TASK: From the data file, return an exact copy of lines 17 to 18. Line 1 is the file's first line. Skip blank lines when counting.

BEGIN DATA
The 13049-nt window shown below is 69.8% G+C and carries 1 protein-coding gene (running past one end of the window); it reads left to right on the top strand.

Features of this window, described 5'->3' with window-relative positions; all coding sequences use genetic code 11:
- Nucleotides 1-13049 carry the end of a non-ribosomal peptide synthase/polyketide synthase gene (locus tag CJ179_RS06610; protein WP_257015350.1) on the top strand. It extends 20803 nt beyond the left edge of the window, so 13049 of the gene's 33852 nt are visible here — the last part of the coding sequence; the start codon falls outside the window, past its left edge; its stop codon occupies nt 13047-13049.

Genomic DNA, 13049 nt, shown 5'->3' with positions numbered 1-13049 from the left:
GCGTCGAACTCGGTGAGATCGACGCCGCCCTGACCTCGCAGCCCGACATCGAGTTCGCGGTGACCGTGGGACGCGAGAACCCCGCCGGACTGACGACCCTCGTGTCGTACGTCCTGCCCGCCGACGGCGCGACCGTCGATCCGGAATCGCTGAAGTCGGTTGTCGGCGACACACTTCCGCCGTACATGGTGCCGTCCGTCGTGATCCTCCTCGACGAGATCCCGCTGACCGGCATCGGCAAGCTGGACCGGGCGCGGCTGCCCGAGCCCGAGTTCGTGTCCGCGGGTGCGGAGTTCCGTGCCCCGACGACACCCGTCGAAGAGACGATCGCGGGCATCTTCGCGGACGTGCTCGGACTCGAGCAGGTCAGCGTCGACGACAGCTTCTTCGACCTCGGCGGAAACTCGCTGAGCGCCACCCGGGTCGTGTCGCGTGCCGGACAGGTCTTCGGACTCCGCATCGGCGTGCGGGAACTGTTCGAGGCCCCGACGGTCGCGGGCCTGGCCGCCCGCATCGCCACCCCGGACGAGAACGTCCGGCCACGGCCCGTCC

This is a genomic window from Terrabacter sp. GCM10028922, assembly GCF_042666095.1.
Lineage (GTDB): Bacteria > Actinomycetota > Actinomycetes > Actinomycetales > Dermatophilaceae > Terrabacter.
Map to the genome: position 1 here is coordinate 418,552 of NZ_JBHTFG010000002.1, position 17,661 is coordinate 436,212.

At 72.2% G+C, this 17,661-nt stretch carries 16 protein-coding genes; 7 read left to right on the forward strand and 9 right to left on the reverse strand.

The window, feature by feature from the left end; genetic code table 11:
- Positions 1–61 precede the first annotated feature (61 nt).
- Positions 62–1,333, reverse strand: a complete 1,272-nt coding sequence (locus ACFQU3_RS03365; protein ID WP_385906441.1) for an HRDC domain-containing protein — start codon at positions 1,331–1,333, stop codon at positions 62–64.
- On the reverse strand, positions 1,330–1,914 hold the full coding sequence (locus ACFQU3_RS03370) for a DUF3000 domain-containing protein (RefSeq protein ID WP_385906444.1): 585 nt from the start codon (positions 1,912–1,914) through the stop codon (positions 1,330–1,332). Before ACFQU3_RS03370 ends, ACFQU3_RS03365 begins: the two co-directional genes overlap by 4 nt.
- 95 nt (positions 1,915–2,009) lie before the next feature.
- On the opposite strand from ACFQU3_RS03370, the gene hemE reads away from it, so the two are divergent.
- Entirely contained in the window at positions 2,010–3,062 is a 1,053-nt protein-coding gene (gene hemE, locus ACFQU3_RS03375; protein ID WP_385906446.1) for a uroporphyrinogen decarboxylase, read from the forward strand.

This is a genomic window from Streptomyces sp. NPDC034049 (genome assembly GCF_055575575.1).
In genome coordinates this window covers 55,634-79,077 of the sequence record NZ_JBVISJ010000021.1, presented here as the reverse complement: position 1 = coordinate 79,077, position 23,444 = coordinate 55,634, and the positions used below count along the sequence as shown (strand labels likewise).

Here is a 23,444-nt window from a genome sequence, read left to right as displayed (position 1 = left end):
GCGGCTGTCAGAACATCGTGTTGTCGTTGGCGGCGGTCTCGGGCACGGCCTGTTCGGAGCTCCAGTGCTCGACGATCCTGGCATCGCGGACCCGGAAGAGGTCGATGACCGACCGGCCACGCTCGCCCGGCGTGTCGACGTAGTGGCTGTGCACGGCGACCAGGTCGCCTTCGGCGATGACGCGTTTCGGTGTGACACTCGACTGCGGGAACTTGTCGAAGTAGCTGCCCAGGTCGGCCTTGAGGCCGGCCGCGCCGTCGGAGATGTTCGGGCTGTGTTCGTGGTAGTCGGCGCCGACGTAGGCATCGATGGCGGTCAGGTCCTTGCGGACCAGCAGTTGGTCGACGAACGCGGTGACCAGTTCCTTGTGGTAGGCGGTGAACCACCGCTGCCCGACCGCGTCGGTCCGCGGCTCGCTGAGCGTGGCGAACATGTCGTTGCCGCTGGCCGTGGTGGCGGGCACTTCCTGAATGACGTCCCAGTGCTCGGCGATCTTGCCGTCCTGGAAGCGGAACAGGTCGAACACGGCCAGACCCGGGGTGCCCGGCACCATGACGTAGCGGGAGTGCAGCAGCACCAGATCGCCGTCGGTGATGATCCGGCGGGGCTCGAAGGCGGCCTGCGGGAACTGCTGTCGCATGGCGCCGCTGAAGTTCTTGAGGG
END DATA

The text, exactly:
This is a genomic window from Streptomyces sp. NPDC034049 (genome assembly GCF_055575575.1).
In genome coordinates this window covers 55,634-79,077 of the sequence record NZ_JBVISJ010000021.1, presented here as the reverse complement: position 1 = coordinate 79,077, position 23,444 = coordinate 55,634, and the positions used below count along the sequence as shown (strand labels likewise).